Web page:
Trouble is, their bodies can adjust easily to other foods when the preferred staples are unavailable. Often, he says, coyotes that stumble upon human habitats are young or have been beaten to their common food sources by more dominant coyotes.
"They can live in the woods, in grass, or in a suburban landscape," says Leopold. "They're gonna survive. They'll just adapt to all sorts of habitats."
A study completed at Mississippi State in 1987 showed that, in addition to natural migration patterns, humans contributed to the coyotes' eastbound roam.
Particularly in the Carolinas, the study shows, operators of hunting tournaments imported coyotes from the West to let dogs chase them. Many coyotes escaped from the pens in which the tourneys were held, then reproduced and migrated across the Southeast.
Leopold says trapping records rarely showed coyotes caught in eastern states prior to the 1970s. Now, some states show thousands trapped per year.
Wildlife officials are urging farmers in areas where there are coyotes to keep smaller livestock indoors or in secured pastures. They say large dogs can help scare away coyotes, if owners leave them outdoors.
But coyotes have been known to prey on smaller dogs, such as poodles, and on cats. Humans are considered safe from the animals, though one shocked a community on Cape Cod last summer when it attacked a child.
Colona says pet owners, even in suburban settings, would be wise to begin stopping pets from roaming freely outdoors.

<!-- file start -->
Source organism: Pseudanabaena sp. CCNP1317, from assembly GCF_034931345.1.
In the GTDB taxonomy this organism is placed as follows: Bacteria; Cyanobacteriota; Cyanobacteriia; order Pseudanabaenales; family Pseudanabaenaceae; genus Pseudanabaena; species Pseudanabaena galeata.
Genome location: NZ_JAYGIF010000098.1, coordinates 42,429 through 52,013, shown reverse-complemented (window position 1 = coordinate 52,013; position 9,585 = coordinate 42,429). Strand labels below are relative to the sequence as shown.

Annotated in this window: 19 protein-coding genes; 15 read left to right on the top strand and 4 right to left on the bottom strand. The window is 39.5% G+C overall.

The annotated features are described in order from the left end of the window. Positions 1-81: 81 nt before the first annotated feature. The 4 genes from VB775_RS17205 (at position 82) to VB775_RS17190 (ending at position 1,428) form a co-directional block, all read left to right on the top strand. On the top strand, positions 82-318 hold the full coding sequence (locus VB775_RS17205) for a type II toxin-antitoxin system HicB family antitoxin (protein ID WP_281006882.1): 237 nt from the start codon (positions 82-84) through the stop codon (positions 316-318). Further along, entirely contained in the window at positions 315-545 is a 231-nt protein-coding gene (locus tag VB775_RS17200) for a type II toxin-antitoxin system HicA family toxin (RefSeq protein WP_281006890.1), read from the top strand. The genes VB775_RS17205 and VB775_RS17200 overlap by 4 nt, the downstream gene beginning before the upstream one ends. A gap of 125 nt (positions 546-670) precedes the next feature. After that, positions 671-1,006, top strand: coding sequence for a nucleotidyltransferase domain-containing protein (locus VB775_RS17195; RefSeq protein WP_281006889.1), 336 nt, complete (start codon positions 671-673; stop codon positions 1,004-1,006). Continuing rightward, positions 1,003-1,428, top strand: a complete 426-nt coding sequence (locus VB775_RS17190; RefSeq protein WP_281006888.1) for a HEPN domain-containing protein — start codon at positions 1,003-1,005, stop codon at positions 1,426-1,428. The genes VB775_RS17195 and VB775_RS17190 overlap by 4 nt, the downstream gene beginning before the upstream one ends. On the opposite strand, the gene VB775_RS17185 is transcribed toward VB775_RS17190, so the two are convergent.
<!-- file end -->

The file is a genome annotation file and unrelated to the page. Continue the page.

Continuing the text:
He also says that if residents leave food for cats and dogs outside, coyotes will sometimes come eat it, and that could help adapt the animals to the suburban habitat.
Bernadine Friend, the 72-year-old director of the Garrett County Animal Shelter, keeps 67 cats on her 5 acres in Friendsville, near the West Virginia border. Like her rural neighbors, she lets animals run freely and says her cats have always returned home safely.
Three cats disappeared last fall, the first ever to vanish from her property. Two more disappeared several weeks ago, each after she heard them shriek.
Evidence is circumstantial - she has seen coyotes on the road and neighbors have heard them howling at night - but Friend is convinced they're responsible.
"I never heard cats scream before," she says.
Taking the DNR's advice, Friend built two large caged pens, now the only areas in which her cats are allowed outdoors.
"They're not happy in there, but they're safe. They can't roam. They can't run and climb trees, the things they did before," says Friend, who adds that her love for animals makes it hard to hate coyotes.
"They're a beautiful animal, but right at this time I have no sympathy for them. There is probably a place for them. It's not in my back yard."
Sun staff researcher Sarah Gehring contributed to this article.